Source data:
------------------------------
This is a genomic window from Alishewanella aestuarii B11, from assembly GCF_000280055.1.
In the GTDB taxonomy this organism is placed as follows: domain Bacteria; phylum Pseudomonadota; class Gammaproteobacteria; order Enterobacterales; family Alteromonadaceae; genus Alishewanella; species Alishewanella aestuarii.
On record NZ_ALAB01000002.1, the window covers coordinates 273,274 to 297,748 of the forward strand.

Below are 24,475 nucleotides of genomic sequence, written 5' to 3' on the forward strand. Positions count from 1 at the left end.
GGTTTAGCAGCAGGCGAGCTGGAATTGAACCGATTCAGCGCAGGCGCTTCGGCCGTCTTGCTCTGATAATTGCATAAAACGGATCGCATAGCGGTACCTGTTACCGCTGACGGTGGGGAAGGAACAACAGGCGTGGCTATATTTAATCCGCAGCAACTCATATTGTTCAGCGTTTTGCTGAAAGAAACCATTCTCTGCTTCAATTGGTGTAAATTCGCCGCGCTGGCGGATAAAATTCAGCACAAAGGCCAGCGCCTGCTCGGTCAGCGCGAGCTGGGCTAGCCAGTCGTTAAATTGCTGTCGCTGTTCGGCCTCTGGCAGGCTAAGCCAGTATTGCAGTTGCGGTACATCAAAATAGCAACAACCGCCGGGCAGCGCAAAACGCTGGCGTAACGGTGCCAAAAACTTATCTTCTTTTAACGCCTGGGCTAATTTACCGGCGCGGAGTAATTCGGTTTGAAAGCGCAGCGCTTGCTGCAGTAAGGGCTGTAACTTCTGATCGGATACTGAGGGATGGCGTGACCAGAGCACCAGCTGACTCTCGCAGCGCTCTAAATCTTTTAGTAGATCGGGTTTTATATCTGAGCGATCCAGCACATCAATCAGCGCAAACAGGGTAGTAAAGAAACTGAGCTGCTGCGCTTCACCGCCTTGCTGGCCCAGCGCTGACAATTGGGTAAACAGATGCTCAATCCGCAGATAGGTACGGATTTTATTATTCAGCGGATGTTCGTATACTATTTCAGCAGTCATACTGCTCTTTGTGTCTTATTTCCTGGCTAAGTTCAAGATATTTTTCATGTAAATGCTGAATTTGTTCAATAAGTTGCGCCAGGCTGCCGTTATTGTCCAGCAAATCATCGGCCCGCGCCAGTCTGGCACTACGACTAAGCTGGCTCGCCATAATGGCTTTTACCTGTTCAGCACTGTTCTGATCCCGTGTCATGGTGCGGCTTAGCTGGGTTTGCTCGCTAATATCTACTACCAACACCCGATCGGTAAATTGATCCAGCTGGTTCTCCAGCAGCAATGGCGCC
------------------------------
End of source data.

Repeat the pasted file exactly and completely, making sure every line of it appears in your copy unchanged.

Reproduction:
This is a genomic window from Alishewanella aestuarii B11, from assembly GCF_000280055.1.
In the GTDB taxonomy this organism is placed as follows: domain Bacteria; phylum Pseudomonadota; class Gammaproteobacteria; order Enterobacterales; family Alteromonadaceae; genus Alishewanella; species Alishewanella aestuarii.
On record NZ_ALAB01000002.1, the window covers coordinates 273,274 to 297,748 of the forward strand.

Below are 24,475 nucleotides of genomic sequence, written 5' to 3' on the forward strand. Positions count from 1 at the left end.
GGTTTAGCAGCAGGCGAGCTGGAATTGAACCGATTCAGCGCAGGCGCTTCGGCCGTCTTGCTCTGATAATTGCATAAAACGGATCGCATAGCGGTACCTGTTACCGCTGACGGTGGGGAAGGAACAACAGGCGTGGCTATATTTAATCCGCAGCAACTCATATTGTTCAGCGTTTTGCTGAAAGAAACCATTCTCTGCTTCAATTGGTGTAAATTCGCCGCGCTGGCGGATAAAATTCAGCACAAAGGCCAGCGCCTGCTCGGTCAGCGCGAGCTGGGCTAGCCAGTCGTTAAATTGCTGTCGCTGTTCGGCCTCTGGCAGGCTAAGCCAGTATTGCAGTTGCGGTACATCAAAATAGCAACAACCGCCGGGCAGCGCAAAACGCTGGCGTAACGGTGCCAAAAACTTATCTTCTTTTAACGCCTGGGCTAATTTACCGGCGCGGAGTAATTCGGTTTGAAAGCGCAGCGCTTGCTGCAGTAAGGGCTGTAACTTCTGATCGGATACTGAGGGATGGCGTGACCAGAGCACCAGCTGACTCTCGCAGCGCTCTAAATCTTTTAGTAGATCGGGTTTTATATCTGAGCGATCCAGCACATCAATCAGCGCAAACAGGGTAGTAAAGAAACTGAGCTGCTGCGCTTCACCGCCTTGCTGGCCCAGCGCTGACAATTGGGTAAACAGATGCTCAATCCGCAGATAGGTACGGATTTTATTATTCAGCGGATGTTCGTATACTATTTCAGCAGTCATACTGCTCTTTGTGTCTTATTTCCTGGCTAAGTTCAAGATATTTTTCATGTAAATGCTGAATTTGTTCAATAAGTTGCGCCAGGCTGCCGTTATTGTCCAGCAAATCATCGGCCCGCGCCAGTCTGGCACTACGACTAAGCTGGCTCGCCATAATGGCTTTTACCTGTTCAGCACTGTTCTGATCCCGTGTCATGGTGCGGCTTAGCTGGGTTTGCTCGCTAATATCTACTACCAACACCCGATCGGTAAATTGATCCAGCTGGTTCTCCAGCAGCAATGGCGCC